The Berean Expositor
Volume 25 - Page 136 of 190
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Once again let us sound out the note of freedom that the apostle strikes here:--
"The law of the spirit of life in Christ Jesus has made me FREE" (Rom. 8: 2).
"For ye have not received the spirit of BONDAGE" (Rom. 8: 15).
How have we been made free?:--
"If her husband be dead, she is FREE from the law . . . . . Wherefore, my brethren, ye
also are become dead to the law by the body of Christ . . . . . We are delivered from the
law, having died to that wherein we were held; that we should serve in newness of spirit,
and not in oldness of the letter" (Rom. 7: 2-6).
The close association of the spirit with freedom finds an exposition in II Cor. 3:,
where the ministration of death and condemnation is contrasted with the ministration of
the spirit and righteousness. The conclusion reached is that "where the spirit of the Lord
is, there is liberty" (II Cor. 3: 17).
Written plainly across Rom. 8: are the words: "The flesh profiteth nothing." Let
us rejoice that condemnation is past and that the law under which we live is the law of the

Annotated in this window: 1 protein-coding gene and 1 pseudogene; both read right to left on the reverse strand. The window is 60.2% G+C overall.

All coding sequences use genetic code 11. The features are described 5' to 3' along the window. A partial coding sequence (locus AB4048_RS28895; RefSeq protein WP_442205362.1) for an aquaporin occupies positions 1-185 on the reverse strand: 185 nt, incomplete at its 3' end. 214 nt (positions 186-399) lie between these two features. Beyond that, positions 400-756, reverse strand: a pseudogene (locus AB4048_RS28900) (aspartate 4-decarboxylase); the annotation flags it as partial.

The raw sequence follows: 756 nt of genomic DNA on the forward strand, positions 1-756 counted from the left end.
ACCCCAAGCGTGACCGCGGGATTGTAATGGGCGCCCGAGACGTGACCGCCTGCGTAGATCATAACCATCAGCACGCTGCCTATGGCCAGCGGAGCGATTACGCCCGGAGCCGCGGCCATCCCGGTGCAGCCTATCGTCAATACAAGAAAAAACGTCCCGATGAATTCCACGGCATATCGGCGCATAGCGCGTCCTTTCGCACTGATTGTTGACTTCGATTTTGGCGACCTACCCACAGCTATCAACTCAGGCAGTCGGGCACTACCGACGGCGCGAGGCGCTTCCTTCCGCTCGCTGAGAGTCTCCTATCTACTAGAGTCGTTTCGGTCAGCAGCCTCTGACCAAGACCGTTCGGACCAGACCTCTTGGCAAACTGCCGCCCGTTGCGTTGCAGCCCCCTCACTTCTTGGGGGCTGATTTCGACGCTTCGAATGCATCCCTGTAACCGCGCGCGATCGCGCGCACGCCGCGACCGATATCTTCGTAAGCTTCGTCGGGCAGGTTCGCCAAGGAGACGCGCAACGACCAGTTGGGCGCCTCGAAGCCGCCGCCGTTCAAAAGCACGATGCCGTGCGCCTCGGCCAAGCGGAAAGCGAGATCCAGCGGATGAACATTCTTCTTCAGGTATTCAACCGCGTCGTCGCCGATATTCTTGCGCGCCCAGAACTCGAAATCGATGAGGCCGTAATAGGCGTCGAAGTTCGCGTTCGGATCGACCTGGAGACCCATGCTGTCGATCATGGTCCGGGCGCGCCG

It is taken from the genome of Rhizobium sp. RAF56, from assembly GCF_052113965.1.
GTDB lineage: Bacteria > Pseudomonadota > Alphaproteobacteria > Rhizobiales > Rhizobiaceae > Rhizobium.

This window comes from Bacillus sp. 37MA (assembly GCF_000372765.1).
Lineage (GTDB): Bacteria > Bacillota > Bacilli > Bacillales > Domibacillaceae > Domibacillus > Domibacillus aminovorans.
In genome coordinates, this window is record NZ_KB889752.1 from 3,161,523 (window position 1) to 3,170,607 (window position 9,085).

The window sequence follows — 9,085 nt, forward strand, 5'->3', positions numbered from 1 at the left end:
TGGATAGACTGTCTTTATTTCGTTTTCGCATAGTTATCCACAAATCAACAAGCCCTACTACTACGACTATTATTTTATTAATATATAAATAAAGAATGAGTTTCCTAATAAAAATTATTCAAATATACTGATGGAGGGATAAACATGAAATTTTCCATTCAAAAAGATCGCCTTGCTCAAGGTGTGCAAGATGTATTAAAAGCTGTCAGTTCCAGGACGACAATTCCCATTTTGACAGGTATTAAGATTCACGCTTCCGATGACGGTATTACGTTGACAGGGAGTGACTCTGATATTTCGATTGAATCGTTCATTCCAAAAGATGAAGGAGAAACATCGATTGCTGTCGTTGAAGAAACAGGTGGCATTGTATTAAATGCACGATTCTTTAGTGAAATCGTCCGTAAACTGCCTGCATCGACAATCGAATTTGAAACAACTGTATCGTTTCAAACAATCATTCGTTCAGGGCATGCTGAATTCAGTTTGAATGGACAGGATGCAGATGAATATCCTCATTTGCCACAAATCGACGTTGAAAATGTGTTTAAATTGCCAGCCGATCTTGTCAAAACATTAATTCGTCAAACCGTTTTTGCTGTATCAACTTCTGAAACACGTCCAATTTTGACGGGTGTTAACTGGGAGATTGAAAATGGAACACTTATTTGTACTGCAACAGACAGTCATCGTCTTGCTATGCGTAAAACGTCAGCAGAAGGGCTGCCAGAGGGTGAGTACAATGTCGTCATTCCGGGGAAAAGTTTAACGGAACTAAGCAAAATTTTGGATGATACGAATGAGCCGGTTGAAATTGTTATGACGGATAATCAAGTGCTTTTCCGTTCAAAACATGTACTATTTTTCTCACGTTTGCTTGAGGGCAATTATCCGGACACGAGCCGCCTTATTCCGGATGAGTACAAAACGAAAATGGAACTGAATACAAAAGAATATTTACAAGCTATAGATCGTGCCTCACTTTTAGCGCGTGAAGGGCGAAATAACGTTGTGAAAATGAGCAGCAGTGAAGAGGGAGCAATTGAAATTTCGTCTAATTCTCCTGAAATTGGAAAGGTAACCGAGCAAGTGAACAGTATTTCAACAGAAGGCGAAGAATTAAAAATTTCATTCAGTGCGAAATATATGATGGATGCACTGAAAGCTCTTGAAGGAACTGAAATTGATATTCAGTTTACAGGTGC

spirit of life in Christ Jesus. The life we now live in the flesh is by the faith of the Son of
God, and only as indwelt by the spirit of Him that raised up Christ from the dead can we
hope to live well pleasing to Him, to suffer without shame, and to rise more than
The expressions found in Rom. 8: 5-15 to denote "the spirit" are full and varied.
Among them we have pneuma Theou and pneuma Christou (8: 9). The words Theou
and Christou, "of God" and "of Christ", are examples of the "Genitive of Character", and
mean Divine pneuma (or Divine spirit) and Christ pneuma (or Christ spirit). This refers
to the new nature, and is set in contrast with the flesh which we derive from Adam. This
Christ pneuma is the "sonship pneuma"; and as many as are led by the Divine pneuma,
this new nature, are sons of God.
The first occurrence of "spirit" in Romans (Rom. 1: 4) is important, as it refers to the
nature of the Lord Jesus. As regards His flesh, He was "of the seed of David". As
regards His spirit, He was "the Son of God". Here we have the Christ pneuma of
Rom. 8:, without which we cannot be "sons".
The spirit of Christ, in Rom. 1: 4, is associated with resurrection and holiness. The
word translated "holiness" here is unknown outside the Scriptures.  The word is
hagiosune and occurs three times:  II Cor. 7: 1, I Thess. 3: 13, and Rom. 1: 4.
Hagiosune means something more than being holy as to character. It denotes the nature
of holiness itself:--
"Hence pneuma hagiosune, a pneuma of holiness, being the Genitive of Apposition,
means a pneuma which is holiness itself. This agrees with Luke 1: 35 where it is
distinctly stated to Mary that `that holy thing which shall be born of thee shall be called
the Son of God . . . . .' accordingly, at His birth He was declared to be `the Son of God'.